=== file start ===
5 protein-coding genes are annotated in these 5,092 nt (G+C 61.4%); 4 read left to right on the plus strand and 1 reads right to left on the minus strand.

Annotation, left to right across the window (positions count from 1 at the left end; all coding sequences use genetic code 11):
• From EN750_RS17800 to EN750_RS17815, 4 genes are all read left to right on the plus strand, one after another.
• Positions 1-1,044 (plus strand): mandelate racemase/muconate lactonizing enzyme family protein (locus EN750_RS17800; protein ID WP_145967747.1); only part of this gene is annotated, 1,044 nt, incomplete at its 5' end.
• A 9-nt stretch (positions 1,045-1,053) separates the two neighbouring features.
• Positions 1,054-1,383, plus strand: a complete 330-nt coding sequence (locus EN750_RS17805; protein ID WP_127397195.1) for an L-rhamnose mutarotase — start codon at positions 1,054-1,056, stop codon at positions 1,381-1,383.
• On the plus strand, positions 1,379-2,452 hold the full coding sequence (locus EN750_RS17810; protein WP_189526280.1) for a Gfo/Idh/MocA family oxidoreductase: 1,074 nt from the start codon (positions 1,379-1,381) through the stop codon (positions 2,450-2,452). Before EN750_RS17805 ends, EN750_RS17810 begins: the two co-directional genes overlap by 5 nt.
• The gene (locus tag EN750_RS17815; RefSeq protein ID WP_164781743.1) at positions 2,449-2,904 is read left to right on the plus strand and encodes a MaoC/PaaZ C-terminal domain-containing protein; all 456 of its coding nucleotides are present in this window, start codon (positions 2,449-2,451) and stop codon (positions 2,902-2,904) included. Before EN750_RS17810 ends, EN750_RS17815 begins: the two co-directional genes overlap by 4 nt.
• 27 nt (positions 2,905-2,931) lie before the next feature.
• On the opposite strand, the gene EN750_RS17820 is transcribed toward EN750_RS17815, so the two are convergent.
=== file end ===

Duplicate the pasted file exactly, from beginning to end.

5 protein-coding genes are annotated in these 5,092 nt (G+C 61.4%); 4 read left to right on the plus strand and 1 reads right to left on the minus strand.

Annotation, left to right across the window (positions count from 1 at the left end; all coding sequences use genetic code 11):
• From EN750_RS17800 to EN750_RS17815, 4 genes are all read left to right on the plus strand, one after another.
• Positions 1-1,044 (plus strand): mandelate racemase/muconate lactonizing enzyme family protein (locus EN750_RS17800; protein ID WP_145967747.1); only part of this gene is annotated, 1,044 nt, incomplete at its 5' end.
• A 9-nt stretch (positions 1,045-1,053) separates the two neighbouring features.
• Positions 1,054-1,383, plus strand: a complete 330-nt coding sequence (locus EN750_RS17805; protein ID WP_127397195.1) for an L-rhamnose mutarotase — start codon at positions 1,054-1,056, stop codon at positions 1,381-1,383.
• On the plus strand, positions 1,379-2,452 hold the full coding sequence (locus EN750_RS17810; protein WP_189526280.1) for a Gfo/Idh/MocA family oxidoreductase: 1,074 nt from the start codon (positions 1,379-1,381) through the stop codon (positions 2,450-2,452). Before EN750_RS17805 ends, EN750_RS17810 begins: the two co-directional genes overlap by 5 nt.
• The gene (locus tag EN750_RS17815; RefSeq protein ID WP_164781743.1) at positions 2,449-2,904 is read left to right on the plus strand and encodes a MaoC/PaaZ C-terminal domain-containing protein; all 456 of its coding nucleotides are present in this window, start codon (positions 2,449-2,451) and stop codon (positions 2,902-2,904) included. Before EN750_RS17810 ends, EN750_RS17815 begins: the two co-directional genes overlap by 4 nt.
• 27 nt (positions 2,905-2,931) lie before the next feature.
• On the opposite strand, the gene EN750_RS17820 is transcribed toward EN750_RS17815, so the two are convergent.